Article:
Building a PHP Ad Tracker: Creating the Database Tables

For the vast majority of modern websites, advertising is a major source of revenue.

Banner ads for services related to the web site owner’s industry allow customers to view products that tie into the site owner’s core business. In exchange, the web site owner can charge the banner ad owner for every impression (banner ad appearance) or click-through (when a user clicks the banner ad).

In order to build a banner ad management system, we must first create the database tables that will hold the ad information, the client data and the activity schedule for each ad.

Step 1: Create MySQL Advertisement Table

First, we must build a table to hold the data on each particular banner ad. The table will contain:
·    a primary key ID number for each ad
·    a foreign key ID number (tied to the client ID)
·    the title of the ad
·    the URL.that the page will redirect to when the ad is clicked
·    the file path of the ad banner
·    the ad’s “active” status (active/inactive)
·    the ad’s “deleted” status
·    the date the ad was created
·    the last date the ad was modified
·    the date the ad was deleted

The MySQL script below will create the devdrive_ads table:

CREATE TABLE devdrive_ads (
ad_id int(10) NOT NULL auto_increment,
ad_client_id int(10) NOT NULL default '0',
ad_title varchar(200) NOT NULL default '',
ad_url varchar(255) NOT NULL default '',
ad_path varchar(255) NOT NULL default '',
status int(1) NOT NULL default '1',
deleted int(1) NOT NULL default '0',
deleted_dt datetime default NULL,
created_dt datetime NOT NULL default '0000-00-00 00:00:00',
modified_dt datetime NOT NULL default '0000-00-00 00:00:00',
PRIMARY KEY  (ad_id)
) TYPE=MyISAM;

Step 2: Create the MySQL Clients table

Each banner ad must have a client. Since some clients may have multiple banners, we need a separate table for the client data, rather than including it in each line of the devdrive_ads table.

The clients table will contain:
·    a primary key ID number
·    the client’s business name
·    the name of the primary contact at the client’s office
·    the client’s email address
·    the client’s phone number
·    the client’s “active” status
·    the client’s “deleted” status
·    the date the client record was created
·    the last date the client record was modified
·    the date the client record was deleted.

The MySQL script below will create the devdrive_ads_clients table:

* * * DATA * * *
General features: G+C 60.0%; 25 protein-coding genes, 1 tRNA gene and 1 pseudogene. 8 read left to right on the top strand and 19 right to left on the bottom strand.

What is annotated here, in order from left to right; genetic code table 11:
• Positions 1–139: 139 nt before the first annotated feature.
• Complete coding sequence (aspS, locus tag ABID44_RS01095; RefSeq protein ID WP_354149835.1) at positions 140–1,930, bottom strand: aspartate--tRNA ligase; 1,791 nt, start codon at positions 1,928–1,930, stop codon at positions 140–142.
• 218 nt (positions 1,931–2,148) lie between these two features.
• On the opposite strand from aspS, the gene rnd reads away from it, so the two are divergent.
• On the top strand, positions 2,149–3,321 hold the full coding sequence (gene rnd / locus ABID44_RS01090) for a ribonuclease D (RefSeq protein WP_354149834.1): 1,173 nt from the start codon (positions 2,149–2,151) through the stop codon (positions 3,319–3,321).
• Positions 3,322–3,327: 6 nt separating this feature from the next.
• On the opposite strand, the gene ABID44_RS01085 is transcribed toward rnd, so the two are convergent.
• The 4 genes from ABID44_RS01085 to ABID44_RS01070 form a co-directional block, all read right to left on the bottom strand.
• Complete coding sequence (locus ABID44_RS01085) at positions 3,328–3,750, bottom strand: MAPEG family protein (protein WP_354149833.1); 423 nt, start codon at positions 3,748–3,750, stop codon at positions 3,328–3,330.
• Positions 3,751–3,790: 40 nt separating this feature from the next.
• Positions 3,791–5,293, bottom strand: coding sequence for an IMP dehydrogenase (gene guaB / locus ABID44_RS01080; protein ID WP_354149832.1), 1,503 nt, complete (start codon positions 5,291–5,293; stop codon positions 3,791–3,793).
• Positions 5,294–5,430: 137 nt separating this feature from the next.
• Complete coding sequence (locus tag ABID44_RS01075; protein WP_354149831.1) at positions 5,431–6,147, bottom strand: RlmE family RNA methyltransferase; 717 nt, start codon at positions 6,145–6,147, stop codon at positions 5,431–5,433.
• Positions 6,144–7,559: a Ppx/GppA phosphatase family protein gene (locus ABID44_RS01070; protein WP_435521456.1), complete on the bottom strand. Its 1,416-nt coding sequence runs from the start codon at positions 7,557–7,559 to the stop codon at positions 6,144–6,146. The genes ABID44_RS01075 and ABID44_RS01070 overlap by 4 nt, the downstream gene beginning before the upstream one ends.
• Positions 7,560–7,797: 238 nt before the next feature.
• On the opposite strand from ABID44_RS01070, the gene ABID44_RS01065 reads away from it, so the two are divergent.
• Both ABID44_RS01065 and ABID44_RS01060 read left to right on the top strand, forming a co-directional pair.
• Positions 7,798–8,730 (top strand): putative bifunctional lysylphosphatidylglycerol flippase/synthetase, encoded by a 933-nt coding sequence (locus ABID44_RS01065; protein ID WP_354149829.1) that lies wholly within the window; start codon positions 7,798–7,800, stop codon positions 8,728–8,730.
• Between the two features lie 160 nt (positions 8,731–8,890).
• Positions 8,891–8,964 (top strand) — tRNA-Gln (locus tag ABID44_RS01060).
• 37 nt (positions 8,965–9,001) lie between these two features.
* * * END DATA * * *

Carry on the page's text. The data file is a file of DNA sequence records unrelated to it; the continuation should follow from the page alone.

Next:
CREATE TABLE devdrive_ads_clients (
ad_client_id int(10) NOT NULL auto_increment,
ad_client_name varchar(100) NOT NULL default '',
ad_client_contact varchar(100) NOT NULL default '',
ad_client_email varchar(100) NOT NULL default '',
ad_client_phone varchar(20) NULL default NULL,
status int(1) NOT NULL default '1',
deleted int(1) NOT NULL default '0',
deleted_dt datetime default NULL,
created_dt datetime NOT NULL default '0000-00-00 00:00:00',
modified_dt datetime NOT NULL default '0000-00-00 00:00:00',
PRIMARY KEY  (ad_client_id)
) TYPE=MyISAM;

Step 3: Create the MySQL Activity table

The activity table will monitor how each ad performs, both in terms of views and click-throughs. We will also monitor the month and year of ad activity, as some ads may perform better in some parts of the year (4th of July sales, after-Christmas sales) than others.

The MySQL script below will create the devdrive_ads_activity table:

CREATE TABLE devdrive_ads_activity (
ad_activity_id int(10) NOT NULL auto_increment,
ad_id int(10) NOT NULL default '0',
ad_view_cnt int(15) NOT NULL default '0',
ad_click_cnt int(15) NOT NULL default '0',
ad_activity_month int(2) NOT NULL default '0',
ad_activity_year int(4) NOT NULL default '0',
PRIMARY KEY  (ad_activity_id),
KEY ad_id_rel (ad_id)
) TYPE=MyISAM;

In the next lesson, we will look at the PHP class constructor that will give us the variables and methods used throughout the rest of the application.

Keep an eye out next week for part two.

Gerald Hanks has been involved in web development applications since 1996. He has designed applications with JavaScript, ASP.NET and PHP, as well as building databases in MS SQL Server and MySQL. He lives in Houston, Texas. More articles by Gerald Hanks
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